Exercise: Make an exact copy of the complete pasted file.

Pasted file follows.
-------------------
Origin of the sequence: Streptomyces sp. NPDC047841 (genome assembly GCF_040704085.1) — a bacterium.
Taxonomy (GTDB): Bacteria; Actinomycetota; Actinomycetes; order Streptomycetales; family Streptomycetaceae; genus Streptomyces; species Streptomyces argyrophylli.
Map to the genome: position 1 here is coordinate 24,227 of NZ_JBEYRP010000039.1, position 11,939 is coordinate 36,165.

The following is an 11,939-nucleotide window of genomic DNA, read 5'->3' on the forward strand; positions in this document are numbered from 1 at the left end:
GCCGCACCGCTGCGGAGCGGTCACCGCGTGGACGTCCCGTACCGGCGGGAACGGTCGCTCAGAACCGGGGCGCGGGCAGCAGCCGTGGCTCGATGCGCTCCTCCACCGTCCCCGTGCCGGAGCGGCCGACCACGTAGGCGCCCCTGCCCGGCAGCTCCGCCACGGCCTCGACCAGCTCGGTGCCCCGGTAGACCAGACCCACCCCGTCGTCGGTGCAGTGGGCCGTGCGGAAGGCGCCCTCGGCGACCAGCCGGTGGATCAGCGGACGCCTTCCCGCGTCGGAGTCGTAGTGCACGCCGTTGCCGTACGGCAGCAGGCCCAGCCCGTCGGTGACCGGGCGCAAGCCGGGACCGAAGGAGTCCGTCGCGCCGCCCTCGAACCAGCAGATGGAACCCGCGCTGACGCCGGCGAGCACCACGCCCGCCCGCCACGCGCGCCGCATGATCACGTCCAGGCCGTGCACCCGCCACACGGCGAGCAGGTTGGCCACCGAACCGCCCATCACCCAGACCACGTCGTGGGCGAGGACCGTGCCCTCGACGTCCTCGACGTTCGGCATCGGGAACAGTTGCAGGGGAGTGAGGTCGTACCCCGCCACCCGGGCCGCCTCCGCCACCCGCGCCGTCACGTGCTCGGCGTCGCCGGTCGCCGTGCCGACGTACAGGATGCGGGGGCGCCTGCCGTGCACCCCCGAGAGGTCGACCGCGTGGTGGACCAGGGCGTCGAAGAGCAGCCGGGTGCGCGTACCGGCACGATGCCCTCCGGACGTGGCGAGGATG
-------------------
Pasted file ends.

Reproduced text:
Origin of the sequence: Streptomyces sp. NPDC047841 (genome assembly GCF_040704085.1) — a bacterium.
Taxonomy (GTDB): Bacteria; Actinomycetota; Actinomycetes; order Streptomycetales; family Streptomycetaceae; genus Streptomyces; species Streptomyces argyrophylli.
Map to the genome: position 1 here is coordinate 24,227 of NZ_JBEYRP010000039.1, position 11,939 is coordinate 36,165.

The following is an 11,939-nucleotide window of genomic DNA, read 5'->3' on the forward strand; positions in this document are numbered from 1 at the left end:
GCCGCACCGCTGCGGAGCGGTCACCGCGTGGACGTCCCGTACCGGCGGGAACGGTCGCTCAGAACCGGGGCGCGGGCAGCAGCCGTGGCTCGATGCGCTCCTCCACCGTCCCCGTGCCGGAGCGGCCGACCACGTAGGCGCCCCTGCCCGGCAGCTCCGCCACGGCCTCGACCAGCTCGGTGCCCCGGTAGACCAGACCCACCCCGTCGTCGGTGCAGTGGGCCGTGCGGAAGGCGCCCTCGGCGACCAGCCGGTGGATCAGCGGACGCCTTCCCGCGTCGGAGTCGTAGTGCACGCCGTTGCCGTACGGCAGCAGGCCCAGCCCGTCGGTGACCGGGCGCAAGCCGGGACCGAAGGAGTCCGTCGCGCCGCCCTCGAACCAGCAGATGGAACCCGCGCTGACGCCGGCGAGCACCACGCCCGCCCGCCACGCGCGCCGCATGATCACGTCCAGGCCGTGCACCCGCCACACGGCGAGCAGGTTGGCCACCGAACCGCCCATCACCCAGACCACGTCGTGGGCGAGGACCGTGCCCTCGACGTCCTCGACGTTCGGCATCGGGAACAGTTGCAGGGGAGTGAGGTCGTACCCCGCCACCCGGGCCGCCTCCGCCACCCGCGCCGTCACGTGCTCGGCGTCGCCGGTCGCCGTGCCGACGTACAGGATGCGGGGGCGCCTGCCGTGCACCCCCGAGAGGTCGACCGCGTGGTGGACCAGGGCGTCGAAGAGCAGCCGGGTGCGCGTACCGGCACGATGCCCTCCGGACGTGGCGAGGATG